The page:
talked about the Razorback defense. “When we get them aligned again and get them guys where they’re supposed to (be), we’re not bad,” Smith said. The defense allowed only three of 15 third-down conversions by the Golden Hur-

ricane and two of four fourthdown conversions. Tulsa made it to the red-zone three times but scored twice. The Golden Hurricane was the first team with a winning record that the Razorbacks beat this season. Tulsa was coming off of a seven-game winning streak after losing

the first game of the season to Iowa State. The Razorbacks face three Southeastern Conference games against No .12 South Carolina, No. 22 Mississippi State and No. 9 LSU to close the season. To be bowl eligible, the Hogs have to beat two of their SEC rivals.

The Arkansas men’s tennis team finished the fall season this weekend in Las Vegas in the UNLV Larry Easley Invitational. Two Razorbacks advanced to the singles consolation match, but they chose not to play each other. The Razorbacks finished the fall season with a winning record in both singles and doubles after eight fall tournaments. Three Razorbacks, senior Gregoire Lehmann, junior Manfred Jeske and sophomore Jovan Parlic, travelled to Las Vegas to take on several teams. Lehmann and Jeske each advanced to the consolation finals. The Hogs took on players from schools including Arizona, Oklahoma State, Southern Methodist, Northern Arizona, Seminole State College and UNLV. After a tough first day, all three Razorbacks were able to finish the fall season strong with a win Sunday. Arkansas was able to rack up six match wins in both singles and doubles at UNLV’s Fertitta Tennis Complex over the course of the event. Lehmann beat Arizona’s Matt Dunn in straight sets,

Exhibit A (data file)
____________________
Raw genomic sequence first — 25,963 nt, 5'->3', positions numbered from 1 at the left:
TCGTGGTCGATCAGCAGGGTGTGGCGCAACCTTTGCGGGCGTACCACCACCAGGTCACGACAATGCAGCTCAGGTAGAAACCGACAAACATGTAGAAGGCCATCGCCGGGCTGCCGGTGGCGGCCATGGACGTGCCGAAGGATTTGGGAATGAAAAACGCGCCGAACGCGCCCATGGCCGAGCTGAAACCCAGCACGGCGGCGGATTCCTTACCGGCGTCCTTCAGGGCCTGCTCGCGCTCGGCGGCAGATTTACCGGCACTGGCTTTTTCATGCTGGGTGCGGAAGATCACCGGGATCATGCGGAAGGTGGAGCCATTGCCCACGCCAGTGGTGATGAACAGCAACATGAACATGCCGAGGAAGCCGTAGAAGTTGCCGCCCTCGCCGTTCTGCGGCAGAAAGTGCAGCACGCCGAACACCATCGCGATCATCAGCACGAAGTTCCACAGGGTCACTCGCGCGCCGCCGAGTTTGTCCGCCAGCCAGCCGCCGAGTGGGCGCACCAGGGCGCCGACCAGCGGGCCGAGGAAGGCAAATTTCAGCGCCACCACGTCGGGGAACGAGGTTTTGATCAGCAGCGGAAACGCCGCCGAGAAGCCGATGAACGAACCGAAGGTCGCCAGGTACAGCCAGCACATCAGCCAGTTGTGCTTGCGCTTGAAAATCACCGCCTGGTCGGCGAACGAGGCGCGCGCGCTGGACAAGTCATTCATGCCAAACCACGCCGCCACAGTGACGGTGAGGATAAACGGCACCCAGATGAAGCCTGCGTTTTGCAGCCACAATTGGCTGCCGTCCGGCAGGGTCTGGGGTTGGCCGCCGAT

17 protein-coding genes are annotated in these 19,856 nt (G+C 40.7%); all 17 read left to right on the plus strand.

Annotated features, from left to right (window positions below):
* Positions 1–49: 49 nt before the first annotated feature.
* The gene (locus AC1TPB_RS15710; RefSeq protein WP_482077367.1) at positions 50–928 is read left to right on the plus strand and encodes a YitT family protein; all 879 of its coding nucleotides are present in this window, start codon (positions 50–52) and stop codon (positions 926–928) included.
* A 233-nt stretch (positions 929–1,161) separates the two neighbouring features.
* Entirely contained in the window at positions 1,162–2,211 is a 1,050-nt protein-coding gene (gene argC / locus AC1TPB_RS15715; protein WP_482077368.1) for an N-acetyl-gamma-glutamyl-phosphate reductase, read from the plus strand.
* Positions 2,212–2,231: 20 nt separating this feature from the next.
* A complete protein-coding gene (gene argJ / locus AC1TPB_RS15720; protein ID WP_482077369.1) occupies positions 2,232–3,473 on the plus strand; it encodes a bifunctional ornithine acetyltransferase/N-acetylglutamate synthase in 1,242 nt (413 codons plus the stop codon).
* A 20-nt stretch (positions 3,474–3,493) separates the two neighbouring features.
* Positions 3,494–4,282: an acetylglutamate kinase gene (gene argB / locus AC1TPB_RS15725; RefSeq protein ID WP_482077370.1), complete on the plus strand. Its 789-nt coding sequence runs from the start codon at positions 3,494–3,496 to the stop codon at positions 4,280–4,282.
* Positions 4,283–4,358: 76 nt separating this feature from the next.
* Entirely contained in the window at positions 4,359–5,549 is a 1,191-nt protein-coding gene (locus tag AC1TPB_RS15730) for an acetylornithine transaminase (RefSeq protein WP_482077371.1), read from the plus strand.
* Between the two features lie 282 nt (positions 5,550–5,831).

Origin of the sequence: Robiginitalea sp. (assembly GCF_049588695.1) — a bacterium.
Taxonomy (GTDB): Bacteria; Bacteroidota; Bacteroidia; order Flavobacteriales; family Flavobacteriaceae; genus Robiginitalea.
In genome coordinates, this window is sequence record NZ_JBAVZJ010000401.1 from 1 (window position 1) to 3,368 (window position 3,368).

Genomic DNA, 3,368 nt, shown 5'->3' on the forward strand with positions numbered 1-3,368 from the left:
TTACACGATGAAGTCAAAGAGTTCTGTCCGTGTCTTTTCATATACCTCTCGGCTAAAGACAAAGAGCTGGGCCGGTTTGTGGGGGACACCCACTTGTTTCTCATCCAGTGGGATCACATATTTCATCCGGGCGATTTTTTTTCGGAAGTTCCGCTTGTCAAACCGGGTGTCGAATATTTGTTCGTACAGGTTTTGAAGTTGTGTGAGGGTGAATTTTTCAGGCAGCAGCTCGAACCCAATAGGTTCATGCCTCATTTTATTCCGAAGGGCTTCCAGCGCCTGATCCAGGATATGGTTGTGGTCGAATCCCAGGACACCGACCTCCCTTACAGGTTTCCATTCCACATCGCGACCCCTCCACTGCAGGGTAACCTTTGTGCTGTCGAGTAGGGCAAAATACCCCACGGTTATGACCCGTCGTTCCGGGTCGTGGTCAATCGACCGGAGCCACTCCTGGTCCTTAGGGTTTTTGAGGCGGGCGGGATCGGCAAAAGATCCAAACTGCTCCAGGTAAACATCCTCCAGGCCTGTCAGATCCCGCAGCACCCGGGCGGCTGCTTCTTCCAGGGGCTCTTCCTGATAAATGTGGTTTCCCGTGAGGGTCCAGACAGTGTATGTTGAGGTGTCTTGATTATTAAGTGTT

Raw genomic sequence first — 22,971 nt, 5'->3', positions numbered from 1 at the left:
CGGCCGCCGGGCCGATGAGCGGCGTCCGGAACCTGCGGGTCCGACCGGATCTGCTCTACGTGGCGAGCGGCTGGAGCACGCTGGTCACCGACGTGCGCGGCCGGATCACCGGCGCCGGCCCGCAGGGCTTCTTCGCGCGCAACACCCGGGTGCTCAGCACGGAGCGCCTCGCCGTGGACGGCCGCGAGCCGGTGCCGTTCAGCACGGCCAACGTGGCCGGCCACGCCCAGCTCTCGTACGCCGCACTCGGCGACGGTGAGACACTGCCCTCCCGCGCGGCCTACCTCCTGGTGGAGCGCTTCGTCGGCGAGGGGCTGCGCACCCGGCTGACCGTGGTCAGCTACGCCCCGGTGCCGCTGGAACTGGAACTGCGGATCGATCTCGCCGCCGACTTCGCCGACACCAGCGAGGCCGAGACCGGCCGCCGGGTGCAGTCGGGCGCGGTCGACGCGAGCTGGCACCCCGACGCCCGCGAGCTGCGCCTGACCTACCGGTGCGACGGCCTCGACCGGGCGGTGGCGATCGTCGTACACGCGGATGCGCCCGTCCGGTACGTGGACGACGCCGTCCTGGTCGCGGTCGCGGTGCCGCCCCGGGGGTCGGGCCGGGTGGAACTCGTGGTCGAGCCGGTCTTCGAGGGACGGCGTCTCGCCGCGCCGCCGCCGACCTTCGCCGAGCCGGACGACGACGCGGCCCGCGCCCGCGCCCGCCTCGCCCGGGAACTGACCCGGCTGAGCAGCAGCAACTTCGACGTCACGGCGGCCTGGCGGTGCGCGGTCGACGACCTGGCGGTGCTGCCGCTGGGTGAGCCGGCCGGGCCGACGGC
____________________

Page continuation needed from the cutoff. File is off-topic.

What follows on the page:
see UNLV page 8

BASKETBALL

Razorbacks Open Season With Exhibition Victory Cameron McCauley Staff Writer